No-one really knows what's going to happen with our economy but there's no doubt that consumer confidence is low and that's not likely to change soon.
Damn, I've gone and blown it already. Ah, well ...
It's precisely at these times that advertising can demonstrate its worth to brands. Yes, there are the inevitable pressures on budgets, but great advertising in tough times can drive a more defined impact on sales, share and brand perception than in "normal" times.
All clients and their agencies should be refocusing on what really matters: creating genuinely big ideas that deliver freshness and cut-through. But, crucially, we need to do this while rooting our work in genuine truths about our brands. So that's how I'm judging this work: big ideas and propositions that match the promise.
First up, is something uncontroversial... Cadbury Dairy Milk. It features clothes dancing in a charity shop to Jermaine Stewart's classic We Don't Have To Take Our Clothes Off. Huge effort has gone into creating a multi-layered campaign here. But I just can't get there on the creative. There's no real idea, which is fine if it's a truly engaging visual spectacle. But, somehow, when this comes together, it all just looks a bit ... well ... drab. I'm not sure what they are asking me to do or think. This is a great brand with a great product that people love. Surely this is rich territory for advertising with a great idea at its heart?
Next is Gu. More chocolate. But, actually, I rather like this. It revolves around a series of scenarios in which people just can't help themselves: bursting bubble wrap, pulling up a Scotsman's kilt (suffered from that at many weddings), putting someone's exposed washing label back inside their dress and so on. It's an insightful idea that resonates well with the naughtiness of the product and has a nice endline. It's shot well and makes me smile quietly.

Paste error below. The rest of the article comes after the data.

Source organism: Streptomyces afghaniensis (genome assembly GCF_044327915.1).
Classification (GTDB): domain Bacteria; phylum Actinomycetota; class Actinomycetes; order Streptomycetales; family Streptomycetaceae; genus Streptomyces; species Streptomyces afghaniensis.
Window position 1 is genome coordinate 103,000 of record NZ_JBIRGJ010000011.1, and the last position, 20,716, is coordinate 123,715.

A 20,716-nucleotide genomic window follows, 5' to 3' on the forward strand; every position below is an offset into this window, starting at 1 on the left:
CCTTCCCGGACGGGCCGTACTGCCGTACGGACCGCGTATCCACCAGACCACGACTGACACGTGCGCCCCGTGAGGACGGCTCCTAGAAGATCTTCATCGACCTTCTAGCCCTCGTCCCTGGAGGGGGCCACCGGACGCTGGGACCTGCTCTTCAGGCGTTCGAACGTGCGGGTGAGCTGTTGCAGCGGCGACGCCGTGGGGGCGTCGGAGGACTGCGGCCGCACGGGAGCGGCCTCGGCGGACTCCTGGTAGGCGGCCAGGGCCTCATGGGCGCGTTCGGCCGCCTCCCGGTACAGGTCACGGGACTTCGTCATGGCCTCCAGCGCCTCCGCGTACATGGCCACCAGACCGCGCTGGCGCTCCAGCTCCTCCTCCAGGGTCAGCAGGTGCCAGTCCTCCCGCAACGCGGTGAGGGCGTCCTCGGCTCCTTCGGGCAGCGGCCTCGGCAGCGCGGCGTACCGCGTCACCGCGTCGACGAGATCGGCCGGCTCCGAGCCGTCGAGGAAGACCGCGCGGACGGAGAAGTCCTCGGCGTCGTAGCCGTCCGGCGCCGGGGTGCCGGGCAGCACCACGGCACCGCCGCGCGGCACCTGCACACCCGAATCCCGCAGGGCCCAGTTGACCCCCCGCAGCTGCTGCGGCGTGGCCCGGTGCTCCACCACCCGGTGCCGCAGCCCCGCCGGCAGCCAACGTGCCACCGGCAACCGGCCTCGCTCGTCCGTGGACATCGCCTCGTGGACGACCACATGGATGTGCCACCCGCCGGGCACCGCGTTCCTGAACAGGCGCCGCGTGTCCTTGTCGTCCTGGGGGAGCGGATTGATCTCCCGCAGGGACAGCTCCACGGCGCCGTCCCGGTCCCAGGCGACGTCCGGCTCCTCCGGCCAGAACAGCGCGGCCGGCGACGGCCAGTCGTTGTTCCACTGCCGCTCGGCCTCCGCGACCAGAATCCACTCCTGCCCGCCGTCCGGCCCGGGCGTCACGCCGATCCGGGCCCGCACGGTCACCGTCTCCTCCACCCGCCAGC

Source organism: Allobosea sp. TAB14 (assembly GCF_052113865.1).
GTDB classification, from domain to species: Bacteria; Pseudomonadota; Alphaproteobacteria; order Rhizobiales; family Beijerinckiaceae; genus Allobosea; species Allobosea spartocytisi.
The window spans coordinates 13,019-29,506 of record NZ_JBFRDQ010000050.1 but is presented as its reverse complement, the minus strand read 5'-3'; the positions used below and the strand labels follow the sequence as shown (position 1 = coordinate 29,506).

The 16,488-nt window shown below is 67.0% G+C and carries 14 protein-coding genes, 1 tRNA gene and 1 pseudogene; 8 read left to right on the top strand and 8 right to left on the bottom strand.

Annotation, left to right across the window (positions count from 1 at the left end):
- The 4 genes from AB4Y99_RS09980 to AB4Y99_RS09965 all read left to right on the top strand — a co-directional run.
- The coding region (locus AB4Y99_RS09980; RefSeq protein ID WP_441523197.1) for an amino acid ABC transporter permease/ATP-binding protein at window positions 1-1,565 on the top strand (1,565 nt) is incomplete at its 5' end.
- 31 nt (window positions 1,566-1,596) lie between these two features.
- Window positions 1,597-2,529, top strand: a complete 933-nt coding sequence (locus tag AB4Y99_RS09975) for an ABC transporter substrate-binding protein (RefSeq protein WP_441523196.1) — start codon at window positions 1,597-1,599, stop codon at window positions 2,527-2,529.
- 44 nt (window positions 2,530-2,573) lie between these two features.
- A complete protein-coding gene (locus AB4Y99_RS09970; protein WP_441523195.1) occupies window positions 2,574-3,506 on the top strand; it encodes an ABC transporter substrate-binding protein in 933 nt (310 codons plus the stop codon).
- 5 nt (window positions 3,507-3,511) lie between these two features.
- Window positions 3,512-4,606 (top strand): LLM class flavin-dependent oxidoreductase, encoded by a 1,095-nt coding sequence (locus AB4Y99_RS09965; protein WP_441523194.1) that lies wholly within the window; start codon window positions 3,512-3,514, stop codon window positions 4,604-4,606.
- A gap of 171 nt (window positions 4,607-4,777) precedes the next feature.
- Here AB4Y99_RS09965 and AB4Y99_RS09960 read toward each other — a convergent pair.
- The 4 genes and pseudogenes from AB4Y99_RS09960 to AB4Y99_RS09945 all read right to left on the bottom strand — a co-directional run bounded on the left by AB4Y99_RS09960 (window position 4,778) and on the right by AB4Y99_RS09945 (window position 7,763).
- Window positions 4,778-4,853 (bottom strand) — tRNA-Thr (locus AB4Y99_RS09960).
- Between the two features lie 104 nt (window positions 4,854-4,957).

On to cars. Land Rover has created an interactive film for the new Range Rover Evoque. Called "Being Henry", it allows us to choose the outcome of the film from a series of options. The choices we make on behalf of our star, Henry, finally translate into a personalised Evoque. The production values are high and the team involved has put real thought into doing something different. My only problem, going back to brand truths, is that while the film really pulls me in, I can't help but feeling it's a bit tenuous at the end, when it leads me to making choices about metallic paint colour and leather trim. I just want to know what happens to Henry.
Next is yet another ad featuring Gary Lineker doing something with his Walkers crisps. This time, it's his new crinkle-cut versions and he's having an affair with them behind the back of Elle Macpherson. Yes, really. Not much more I can say. This is one of the longest-running relationships in advertising and for that I must give credit. But, seriously, it must be time to move on.
Budweiser has a new TV ad. We see a range of scenes build with the help of a decent piece of music. I like the sense of anticipation and the beer looks really cold, but it's all just too American. The Getty shots of women and men with American football tops do not paint a picture of your average British Saturday night. Yet again, I'm left wondering where the compelling idea is.
Finally, Heineken has created an app that allows you to play an interactive game while watching the Champions League. You play against friends, deciding when the next goal might be, if there's about to be a corner and so on. I probably needed to play it while watching a game, but it looks like the client and the agency have an innovative idea that will drive cut-through from their sponsorship.
So all in all, a mixed bag. Some disappointments, but also a few significant rays of light. Perhaps our consumers will get their mojo back quicker than I thought.